Thursday, March 2, 2023
UPDATED: A reader sent along the site to which my colleague, below, is referring.
A colleague at a proverbial "top ten" law school writes with some interesting observations a propos yesterday's topic (esp. the issue raised in the "Update"):
Because US News ranks schools based on *median* GPA and LSAT, many schools game admissions to optimize their medians for the purpose of rankings.
A school can try to admit 49% of its class with LSAT scores at or above their target median, even if their grades are atrocious. They can admit another 49% of the class with GPAs at or above their target median, even if their LSAT scores are terrible. Then they admit 2% that are above the median in both — offer them scholarships if necessary. Any student who was just below the median for both GPA and LSAT would be rejected, even if they would be more likely to succeed than most of the students admitted.
I recall looking at admissions statistics from top law schools a few years ago, but I don’t recall the website. It wasn’t official verified data. I think it was a website where applicants reported their own data and outcomes, so I can’t say it was 100% reliable. Every law school had a somewhat L-shaped admissions profile. Students with either an above-median GPA or an above-median LSAT were more likely to be admitted than a student who was balanced but just below in both.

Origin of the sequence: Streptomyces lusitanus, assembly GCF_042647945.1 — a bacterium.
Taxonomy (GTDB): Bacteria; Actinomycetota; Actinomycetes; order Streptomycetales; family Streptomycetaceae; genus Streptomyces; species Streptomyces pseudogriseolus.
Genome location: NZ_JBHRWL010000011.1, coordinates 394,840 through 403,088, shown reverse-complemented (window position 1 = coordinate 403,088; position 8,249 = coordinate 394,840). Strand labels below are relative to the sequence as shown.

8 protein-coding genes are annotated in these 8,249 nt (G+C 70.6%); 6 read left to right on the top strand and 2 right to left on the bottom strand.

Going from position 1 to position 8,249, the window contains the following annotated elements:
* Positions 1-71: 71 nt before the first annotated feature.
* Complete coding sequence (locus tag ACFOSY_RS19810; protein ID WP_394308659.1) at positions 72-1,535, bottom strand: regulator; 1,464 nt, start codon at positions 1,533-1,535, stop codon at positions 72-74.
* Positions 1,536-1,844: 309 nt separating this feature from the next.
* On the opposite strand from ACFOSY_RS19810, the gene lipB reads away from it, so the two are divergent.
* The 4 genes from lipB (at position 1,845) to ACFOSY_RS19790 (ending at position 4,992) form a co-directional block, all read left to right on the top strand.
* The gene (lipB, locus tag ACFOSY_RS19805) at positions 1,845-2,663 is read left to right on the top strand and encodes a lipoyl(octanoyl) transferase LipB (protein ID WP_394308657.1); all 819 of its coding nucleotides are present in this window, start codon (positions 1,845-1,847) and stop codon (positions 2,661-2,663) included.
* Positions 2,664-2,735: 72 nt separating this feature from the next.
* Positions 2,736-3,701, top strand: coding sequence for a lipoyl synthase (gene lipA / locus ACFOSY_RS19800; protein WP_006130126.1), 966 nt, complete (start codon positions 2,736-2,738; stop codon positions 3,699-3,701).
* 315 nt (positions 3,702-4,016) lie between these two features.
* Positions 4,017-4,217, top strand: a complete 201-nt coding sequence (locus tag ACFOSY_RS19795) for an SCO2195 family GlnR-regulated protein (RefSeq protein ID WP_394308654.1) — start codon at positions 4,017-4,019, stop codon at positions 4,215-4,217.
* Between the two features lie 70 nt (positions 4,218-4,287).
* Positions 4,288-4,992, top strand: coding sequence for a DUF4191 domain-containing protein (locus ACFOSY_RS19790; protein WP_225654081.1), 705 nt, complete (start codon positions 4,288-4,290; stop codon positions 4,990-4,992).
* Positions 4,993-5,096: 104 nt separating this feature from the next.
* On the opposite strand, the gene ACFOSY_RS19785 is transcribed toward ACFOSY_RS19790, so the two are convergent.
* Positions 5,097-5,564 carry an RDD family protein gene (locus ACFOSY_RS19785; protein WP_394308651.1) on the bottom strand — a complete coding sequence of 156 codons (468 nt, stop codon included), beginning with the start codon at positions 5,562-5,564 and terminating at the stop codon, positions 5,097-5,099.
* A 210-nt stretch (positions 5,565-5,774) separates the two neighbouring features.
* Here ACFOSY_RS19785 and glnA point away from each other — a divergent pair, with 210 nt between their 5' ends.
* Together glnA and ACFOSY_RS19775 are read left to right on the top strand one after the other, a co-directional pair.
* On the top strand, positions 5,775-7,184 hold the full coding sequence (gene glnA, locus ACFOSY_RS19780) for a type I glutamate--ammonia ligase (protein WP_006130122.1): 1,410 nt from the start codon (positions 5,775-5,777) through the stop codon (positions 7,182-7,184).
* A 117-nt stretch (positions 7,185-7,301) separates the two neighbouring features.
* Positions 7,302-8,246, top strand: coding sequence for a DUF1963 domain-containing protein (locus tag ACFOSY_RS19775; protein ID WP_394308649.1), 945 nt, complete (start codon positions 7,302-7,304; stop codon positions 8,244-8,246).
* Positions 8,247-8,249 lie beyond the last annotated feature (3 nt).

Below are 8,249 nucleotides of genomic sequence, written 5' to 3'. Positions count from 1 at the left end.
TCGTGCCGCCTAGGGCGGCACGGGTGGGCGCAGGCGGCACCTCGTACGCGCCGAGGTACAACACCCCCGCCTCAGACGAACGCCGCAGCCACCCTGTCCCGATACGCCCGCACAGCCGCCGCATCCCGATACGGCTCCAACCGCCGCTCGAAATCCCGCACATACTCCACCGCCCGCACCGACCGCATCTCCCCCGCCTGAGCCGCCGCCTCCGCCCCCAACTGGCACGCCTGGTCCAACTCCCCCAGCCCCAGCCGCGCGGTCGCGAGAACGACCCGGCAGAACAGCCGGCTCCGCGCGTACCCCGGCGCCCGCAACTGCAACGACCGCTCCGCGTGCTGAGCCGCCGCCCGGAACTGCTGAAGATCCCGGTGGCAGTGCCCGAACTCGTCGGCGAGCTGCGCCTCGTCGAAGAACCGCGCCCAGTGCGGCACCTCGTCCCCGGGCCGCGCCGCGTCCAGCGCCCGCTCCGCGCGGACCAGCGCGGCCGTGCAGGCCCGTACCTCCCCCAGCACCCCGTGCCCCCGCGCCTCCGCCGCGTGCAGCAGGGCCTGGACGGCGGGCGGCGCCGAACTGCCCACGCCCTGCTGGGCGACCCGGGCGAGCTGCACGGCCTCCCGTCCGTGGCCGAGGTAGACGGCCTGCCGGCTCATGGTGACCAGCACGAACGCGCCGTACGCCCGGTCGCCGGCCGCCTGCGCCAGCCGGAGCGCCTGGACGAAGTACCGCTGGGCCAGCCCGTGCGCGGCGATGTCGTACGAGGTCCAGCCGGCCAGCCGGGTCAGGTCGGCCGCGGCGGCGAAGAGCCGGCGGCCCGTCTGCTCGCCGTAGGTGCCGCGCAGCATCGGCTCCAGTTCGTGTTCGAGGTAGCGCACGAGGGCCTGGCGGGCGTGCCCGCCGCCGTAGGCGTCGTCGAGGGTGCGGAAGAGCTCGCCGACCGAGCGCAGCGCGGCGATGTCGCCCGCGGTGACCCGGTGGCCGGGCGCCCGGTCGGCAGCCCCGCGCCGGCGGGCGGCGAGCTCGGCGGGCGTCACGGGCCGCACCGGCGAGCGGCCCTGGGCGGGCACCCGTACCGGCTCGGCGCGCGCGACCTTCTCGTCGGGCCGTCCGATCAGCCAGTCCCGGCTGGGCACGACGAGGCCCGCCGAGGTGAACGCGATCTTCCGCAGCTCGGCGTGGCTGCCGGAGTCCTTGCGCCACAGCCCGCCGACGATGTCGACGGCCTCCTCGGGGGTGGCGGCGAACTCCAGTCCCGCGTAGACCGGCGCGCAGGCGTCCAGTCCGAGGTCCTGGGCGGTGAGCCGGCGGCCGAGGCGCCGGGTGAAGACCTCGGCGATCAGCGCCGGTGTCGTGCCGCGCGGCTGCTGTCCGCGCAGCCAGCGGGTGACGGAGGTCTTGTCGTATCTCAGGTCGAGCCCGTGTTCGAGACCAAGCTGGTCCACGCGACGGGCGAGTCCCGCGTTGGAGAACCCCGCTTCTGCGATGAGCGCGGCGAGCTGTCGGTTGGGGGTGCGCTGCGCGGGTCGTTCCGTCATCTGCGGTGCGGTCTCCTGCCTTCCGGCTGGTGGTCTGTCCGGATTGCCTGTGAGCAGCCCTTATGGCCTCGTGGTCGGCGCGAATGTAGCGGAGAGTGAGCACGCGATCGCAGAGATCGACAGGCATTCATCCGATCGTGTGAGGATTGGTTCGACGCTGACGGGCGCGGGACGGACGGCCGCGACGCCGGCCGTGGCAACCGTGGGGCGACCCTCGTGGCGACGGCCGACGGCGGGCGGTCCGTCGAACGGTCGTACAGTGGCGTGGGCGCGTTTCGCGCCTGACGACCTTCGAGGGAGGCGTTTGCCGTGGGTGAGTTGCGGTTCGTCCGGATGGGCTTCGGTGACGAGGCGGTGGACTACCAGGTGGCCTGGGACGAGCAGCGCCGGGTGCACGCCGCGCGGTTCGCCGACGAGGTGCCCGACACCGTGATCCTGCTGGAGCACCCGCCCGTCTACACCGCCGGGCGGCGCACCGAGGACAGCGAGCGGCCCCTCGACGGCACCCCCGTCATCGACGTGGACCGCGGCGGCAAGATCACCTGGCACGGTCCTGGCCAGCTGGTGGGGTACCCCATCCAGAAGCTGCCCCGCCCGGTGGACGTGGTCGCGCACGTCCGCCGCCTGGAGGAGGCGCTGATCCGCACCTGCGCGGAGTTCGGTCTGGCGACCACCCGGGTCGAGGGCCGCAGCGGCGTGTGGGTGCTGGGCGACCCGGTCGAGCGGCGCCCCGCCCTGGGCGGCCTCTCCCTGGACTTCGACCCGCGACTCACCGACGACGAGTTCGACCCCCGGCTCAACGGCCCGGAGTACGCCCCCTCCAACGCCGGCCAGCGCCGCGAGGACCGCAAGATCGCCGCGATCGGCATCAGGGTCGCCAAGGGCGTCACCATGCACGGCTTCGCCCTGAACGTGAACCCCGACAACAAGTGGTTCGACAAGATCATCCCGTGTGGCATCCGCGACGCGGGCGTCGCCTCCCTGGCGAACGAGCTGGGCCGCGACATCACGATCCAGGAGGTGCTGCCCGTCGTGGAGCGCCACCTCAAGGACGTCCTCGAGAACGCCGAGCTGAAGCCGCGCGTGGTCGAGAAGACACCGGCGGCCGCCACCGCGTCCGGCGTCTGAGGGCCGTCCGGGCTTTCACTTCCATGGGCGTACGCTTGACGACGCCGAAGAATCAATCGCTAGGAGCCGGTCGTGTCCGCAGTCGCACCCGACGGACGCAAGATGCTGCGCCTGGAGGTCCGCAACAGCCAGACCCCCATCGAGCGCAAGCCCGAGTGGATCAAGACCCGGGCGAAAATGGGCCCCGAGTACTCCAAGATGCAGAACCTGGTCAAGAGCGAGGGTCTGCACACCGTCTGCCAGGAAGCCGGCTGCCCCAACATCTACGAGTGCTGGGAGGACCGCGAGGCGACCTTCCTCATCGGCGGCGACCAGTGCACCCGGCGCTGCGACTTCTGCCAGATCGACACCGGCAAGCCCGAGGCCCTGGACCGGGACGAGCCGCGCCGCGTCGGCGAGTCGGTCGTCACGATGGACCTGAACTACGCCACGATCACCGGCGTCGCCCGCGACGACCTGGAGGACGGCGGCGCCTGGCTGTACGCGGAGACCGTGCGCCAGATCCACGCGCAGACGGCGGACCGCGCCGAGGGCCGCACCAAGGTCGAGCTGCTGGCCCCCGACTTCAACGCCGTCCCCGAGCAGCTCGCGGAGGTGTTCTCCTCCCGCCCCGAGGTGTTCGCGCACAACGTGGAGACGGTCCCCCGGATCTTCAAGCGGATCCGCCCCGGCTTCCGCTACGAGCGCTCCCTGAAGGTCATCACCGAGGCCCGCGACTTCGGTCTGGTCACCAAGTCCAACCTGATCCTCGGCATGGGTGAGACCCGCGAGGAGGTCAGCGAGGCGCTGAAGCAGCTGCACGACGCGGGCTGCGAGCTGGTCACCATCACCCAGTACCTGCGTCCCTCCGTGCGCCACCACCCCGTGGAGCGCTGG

If I recall correctly, Wash U took this strategy to the extreme. It was really striking how much their admissions process was targeted toward medians to optimize US News rankings. There were hardly any reported exceptions to the above strategy, except for self-reported diversity candidates.
I can’t find this data now, but I found a website that reports 25th/50th/75th percentiles, and it looks consistent with this story.
Go here and sort the schools by LSAT median. Wash U is tied for 12th place with a median LSAT of 168, but it has a substantially lower 25th percentile LSAT than other schools with similar medians. Alabama is 24th with a median LSAT of 164, and also a large gap between the median and 25th percentile.
Now sort by median GPA. Wash U is in 10th place with a median GPA of 3.81. Again, its 25th percentile GPA is substantially lower than schools with similar medians. Another school with a huge gap is Alabama. Penn and William & Mary also have big gaps in GPA.
These are not the most up-to-date numbers, so perhaps there is a better source. But I suspect current numbers would show the same pattern.